At U-M, 40 Years Of Gaucher Research Rewarded With FDA Approval
On August 19, the FDA approved eliglustat (Cerdelga) for the rare genetic disorder Gaucher disease. Marketed by the Genzyme division of Sanofi (NYSE: SNY), it’s a pill, which gives at least some of the 10,000 Gaucher patients worldwide an alternative to the intravenous infusions currently on the market. But it also represents something else: the culmination of four decades of research at the University of Michigan, from concept through clinical trials, that the drug’s inventor just missed seeing come to fruition.
“Really, [the drug] is the result of a 42-year project,” says Jim Shayman, a U-M nephrologist trained in lipid biology and pharmacology. The research was initiated by Norman Radin, a U-M neurochemist. Radin died last year in California at the age of 92.
Gaucher affects the body’s organs and tissues, causing an enlarged spleen and liver, bone lesions, and painful neurologic complications. It is caused by a defective enzyme called glucocerebrosidase, which malfunctions and allows a glycolipid—a fat-sugar molecule—called glucosylceramide to accumulate in organs, white blood cells, and bone marrow, and it can result in the spleen growing to 50 times its normal size. This often-deadly accumulation is known as a lysosomal storage disease, and Gaucher is one of many.
Other Gaucher treatments, including Genzyme’s pioneering drug Cerezyme, replace the defective enzyme. But Radin’s work was based on a different idea: preventing the production of glycolipids. “In 1972, Norm decided that the best approach [was] to find a small molecule to block the synthesis of glycolipids,” says Shayman, who began working with Radin on Gaucher drug research in 1988.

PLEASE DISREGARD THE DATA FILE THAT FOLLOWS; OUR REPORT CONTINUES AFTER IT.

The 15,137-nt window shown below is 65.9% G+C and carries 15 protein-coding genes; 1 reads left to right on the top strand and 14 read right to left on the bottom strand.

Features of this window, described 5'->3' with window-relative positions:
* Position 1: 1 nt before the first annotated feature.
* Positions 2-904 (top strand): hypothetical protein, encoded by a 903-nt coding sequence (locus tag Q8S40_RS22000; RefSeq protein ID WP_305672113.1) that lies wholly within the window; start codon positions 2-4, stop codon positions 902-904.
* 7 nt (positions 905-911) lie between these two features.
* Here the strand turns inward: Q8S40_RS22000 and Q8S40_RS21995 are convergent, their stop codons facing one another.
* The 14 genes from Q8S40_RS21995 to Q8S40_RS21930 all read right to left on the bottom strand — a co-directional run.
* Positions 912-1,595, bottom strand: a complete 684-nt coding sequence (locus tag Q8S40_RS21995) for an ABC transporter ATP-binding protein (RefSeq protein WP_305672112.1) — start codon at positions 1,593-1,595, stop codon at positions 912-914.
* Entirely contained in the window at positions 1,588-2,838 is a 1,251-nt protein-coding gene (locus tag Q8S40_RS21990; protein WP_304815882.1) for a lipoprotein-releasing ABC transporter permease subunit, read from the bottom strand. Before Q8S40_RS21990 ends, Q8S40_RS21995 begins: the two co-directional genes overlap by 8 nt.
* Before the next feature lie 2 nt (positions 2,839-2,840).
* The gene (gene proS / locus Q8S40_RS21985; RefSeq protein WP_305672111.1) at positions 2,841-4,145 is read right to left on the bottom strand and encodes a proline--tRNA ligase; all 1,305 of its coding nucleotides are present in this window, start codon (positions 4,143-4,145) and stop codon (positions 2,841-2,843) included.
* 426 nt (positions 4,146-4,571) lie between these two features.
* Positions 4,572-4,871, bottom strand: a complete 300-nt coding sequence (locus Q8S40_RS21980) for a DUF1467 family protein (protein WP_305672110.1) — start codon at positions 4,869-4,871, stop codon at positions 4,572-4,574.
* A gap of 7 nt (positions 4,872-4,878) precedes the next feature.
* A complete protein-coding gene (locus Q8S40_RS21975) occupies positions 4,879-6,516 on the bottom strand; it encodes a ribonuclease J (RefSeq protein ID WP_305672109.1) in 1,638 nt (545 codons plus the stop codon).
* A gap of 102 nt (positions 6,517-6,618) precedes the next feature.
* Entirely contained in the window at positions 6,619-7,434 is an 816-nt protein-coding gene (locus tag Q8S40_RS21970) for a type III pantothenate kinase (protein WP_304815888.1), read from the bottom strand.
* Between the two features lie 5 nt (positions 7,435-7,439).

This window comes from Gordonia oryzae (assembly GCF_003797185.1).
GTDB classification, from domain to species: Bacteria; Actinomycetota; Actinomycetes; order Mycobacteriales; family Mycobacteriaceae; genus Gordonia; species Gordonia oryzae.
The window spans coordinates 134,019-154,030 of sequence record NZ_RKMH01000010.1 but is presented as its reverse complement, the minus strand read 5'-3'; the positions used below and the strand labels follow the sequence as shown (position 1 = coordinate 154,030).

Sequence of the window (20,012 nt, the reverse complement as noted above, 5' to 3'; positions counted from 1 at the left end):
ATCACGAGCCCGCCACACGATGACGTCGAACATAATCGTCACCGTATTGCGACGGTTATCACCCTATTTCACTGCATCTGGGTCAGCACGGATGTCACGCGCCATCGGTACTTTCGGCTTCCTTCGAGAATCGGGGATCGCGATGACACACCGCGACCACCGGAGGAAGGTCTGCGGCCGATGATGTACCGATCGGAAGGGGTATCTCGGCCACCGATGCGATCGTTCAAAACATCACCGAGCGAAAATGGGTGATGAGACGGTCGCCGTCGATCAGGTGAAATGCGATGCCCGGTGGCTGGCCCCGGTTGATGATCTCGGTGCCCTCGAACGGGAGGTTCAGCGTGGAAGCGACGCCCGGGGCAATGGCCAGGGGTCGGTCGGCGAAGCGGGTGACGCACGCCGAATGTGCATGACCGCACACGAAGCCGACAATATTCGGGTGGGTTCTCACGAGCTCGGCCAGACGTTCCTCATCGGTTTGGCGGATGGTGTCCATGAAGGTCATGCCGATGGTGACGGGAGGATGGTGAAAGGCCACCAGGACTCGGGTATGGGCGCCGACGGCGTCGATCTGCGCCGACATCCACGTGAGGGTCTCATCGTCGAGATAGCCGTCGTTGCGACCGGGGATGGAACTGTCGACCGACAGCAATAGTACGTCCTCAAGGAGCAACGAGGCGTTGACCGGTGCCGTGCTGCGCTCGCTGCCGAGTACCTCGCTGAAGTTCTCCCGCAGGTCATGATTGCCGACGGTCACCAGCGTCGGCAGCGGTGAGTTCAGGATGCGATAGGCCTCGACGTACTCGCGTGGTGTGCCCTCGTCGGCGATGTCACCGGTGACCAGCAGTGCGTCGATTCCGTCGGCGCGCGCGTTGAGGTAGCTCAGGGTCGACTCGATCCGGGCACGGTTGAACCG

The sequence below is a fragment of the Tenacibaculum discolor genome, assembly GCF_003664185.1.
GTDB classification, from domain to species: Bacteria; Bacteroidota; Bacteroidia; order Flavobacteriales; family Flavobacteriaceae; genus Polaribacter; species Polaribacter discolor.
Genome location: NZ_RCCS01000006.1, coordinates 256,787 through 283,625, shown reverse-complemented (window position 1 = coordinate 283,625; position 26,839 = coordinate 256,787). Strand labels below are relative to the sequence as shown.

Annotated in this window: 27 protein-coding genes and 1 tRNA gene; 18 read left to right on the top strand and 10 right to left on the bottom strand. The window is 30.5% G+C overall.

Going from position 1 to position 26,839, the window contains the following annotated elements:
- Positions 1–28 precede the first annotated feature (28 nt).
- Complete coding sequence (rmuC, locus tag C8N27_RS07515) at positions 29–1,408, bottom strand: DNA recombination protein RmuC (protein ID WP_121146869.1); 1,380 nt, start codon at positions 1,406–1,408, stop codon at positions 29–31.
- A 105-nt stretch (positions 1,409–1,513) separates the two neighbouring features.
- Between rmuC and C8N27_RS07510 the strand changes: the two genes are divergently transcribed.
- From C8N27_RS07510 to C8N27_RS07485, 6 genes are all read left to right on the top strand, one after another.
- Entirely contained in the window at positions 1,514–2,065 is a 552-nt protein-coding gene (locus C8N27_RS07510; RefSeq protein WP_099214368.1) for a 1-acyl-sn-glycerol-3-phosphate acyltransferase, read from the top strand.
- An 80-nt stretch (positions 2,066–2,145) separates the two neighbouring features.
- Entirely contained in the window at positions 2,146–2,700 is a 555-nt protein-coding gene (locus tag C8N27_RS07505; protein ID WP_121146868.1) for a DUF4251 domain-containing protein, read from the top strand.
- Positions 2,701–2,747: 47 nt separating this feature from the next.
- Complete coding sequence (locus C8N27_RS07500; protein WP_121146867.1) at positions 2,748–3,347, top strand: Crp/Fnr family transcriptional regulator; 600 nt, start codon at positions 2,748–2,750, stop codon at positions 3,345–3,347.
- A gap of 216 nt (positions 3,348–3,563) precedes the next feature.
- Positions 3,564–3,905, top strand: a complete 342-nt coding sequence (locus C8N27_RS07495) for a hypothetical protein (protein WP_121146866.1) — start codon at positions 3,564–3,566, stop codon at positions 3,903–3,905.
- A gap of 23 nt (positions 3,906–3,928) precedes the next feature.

By the time Radin retired, they had isolated a lead compound. In a major breakthrough, Shayman’s group optimized this compound and successfully demonstrated it to be active and effective in mouse models of lysosomal storage diseases. “A lot of the science was directed at understanding what’s blocking the pathways,” Shayman explains.
Shayman considered forming a startup to bring the drug to market, but the decision was made instead to license the product to Genzyme in 2000. “We worked with them over the next few years on studies to get approval for clinical trials,” he says.
Eventually, the drug was the subject of phase 3 clinical testing, with 400 patients in 60 medical centers in 29 countries, which was the largest Gaucher trial ever conducted. Further clinical study is needed, but Shayman also believes Cerdelga could potentially be more effective than traditional treatments in preventing bone loss.
Shayman admits that he was initially skeptical that Radin’s treatment idea would work. The compounds they were working with at first weren’t specific enough, and Shayman worried that blocking the pathway to synthesis of glycolipids would be toxic. But today, he says having the drug approved by the FDA has “led to a feeling of professional satisfaction and fulfillment that, quite frankly, I never anticipated I would experience. It happens so rarely to people working in academia.”
Shayman says that Radin passed away knowing his drug was moving toward FDA approval: “He lived long enough to know clinical trials were positive and would likely be successful.”